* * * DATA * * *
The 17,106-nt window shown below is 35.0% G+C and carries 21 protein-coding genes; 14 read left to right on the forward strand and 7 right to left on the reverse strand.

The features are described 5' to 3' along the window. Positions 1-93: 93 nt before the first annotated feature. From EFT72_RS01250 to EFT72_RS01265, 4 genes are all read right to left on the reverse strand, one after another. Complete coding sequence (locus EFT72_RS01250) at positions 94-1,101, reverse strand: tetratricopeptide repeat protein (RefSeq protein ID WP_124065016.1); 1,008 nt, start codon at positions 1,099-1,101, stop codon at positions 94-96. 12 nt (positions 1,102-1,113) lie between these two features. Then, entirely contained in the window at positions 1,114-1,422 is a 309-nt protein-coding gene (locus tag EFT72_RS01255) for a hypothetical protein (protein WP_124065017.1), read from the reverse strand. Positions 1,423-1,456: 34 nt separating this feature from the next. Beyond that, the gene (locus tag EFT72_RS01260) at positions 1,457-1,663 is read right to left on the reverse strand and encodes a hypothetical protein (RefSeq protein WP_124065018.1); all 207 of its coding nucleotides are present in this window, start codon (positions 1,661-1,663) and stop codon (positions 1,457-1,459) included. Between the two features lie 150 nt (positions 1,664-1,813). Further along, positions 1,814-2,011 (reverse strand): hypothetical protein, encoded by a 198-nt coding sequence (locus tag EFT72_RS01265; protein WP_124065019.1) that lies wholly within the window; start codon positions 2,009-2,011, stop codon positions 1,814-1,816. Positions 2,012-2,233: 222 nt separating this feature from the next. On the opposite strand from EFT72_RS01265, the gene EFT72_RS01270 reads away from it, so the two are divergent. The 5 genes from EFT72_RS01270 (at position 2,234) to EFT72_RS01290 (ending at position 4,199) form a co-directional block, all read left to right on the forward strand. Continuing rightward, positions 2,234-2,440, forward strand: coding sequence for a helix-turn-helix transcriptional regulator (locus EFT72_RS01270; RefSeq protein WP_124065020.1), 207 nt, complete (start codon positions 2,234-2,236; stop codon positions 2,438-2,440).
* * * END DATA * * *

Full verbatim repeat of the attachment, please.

The 17,106-nt window shown below is 35.0% G+C and carries 21 protein-coding genes; 14 read left to right on the forward strand and 7 right to left on the reverse strand.

The features are described 5' to 3' along the window. Positions 1-93: 93 nt before the first annotated feature. From EFT72_RS01250 to EFT72_RS01265, 4 genes are all read right to left on the reverse strand, one after another. Complete coding sequence (locus EFT72_RS01250) at positions 94-1,101, reverse strand: tetratricopeptide repeat protein (RefSeq protein ID WP_124065016.1); 1,008 nt, start codon at positions 1,099-1,101, stop codon at positions 94-96. 12 nt (positions 1,102-1,113) lie between these two features. Then, entirely contained in the window at positions 1,114-1,422 is a 309-nt protein-coding gene (locus tag EFT72_RS01255) for a hypothetical protein (protein WP_124065017.1), read from the reverse strand. Positions 1,423-1,456: 34 nt separating this feature from the next. Beyond that, the gene (locus tag EFT72_RS01260) at positions 1,457-1,663 is read right to left on the reverse strand and encodes a hypothetical protein (RefSeq protein WP_124065018.1); all 207 of its coding nucleotides are present in this window, start codon (positions 1,661-1,663) and stop codon (positions 1,457-1,459) included. Between the two features lie 150 nt (positions 1,664-1,813). Further along, positions 1,814-2,011 (reverse strand): hypothetical protein, encoded by a 198-nt coding sequence (locus tag EFT72_RS01265; protein WP_124065019.1) that lies wholly within the window; start codon positions 2,009-2,011, stop codon positions 1,814-1,816. Positions 2,012-2,233: 222 nt separating this feature from the next. On the opposite strand from EFT72_RS01265, the gene EFT72_RS01270 reads away from it, so the two are divergent. The 5 genes from EFT72_RS01270 (at position 2,234) to EFT72_RS01290 (ending at position 4,199) form a co-directional block, all read left to right on the forward strand. Continuing rightward, positions 2,234-2,440, forward strand: coding sequence for a helix-turn-helix transcriptional regulator (locus EFT72_RS01270; RefSeq protein WP_124065020.1), 207 nt, complete (start codon positions 2,234-2,236; stop codon positions 2,438-2,440).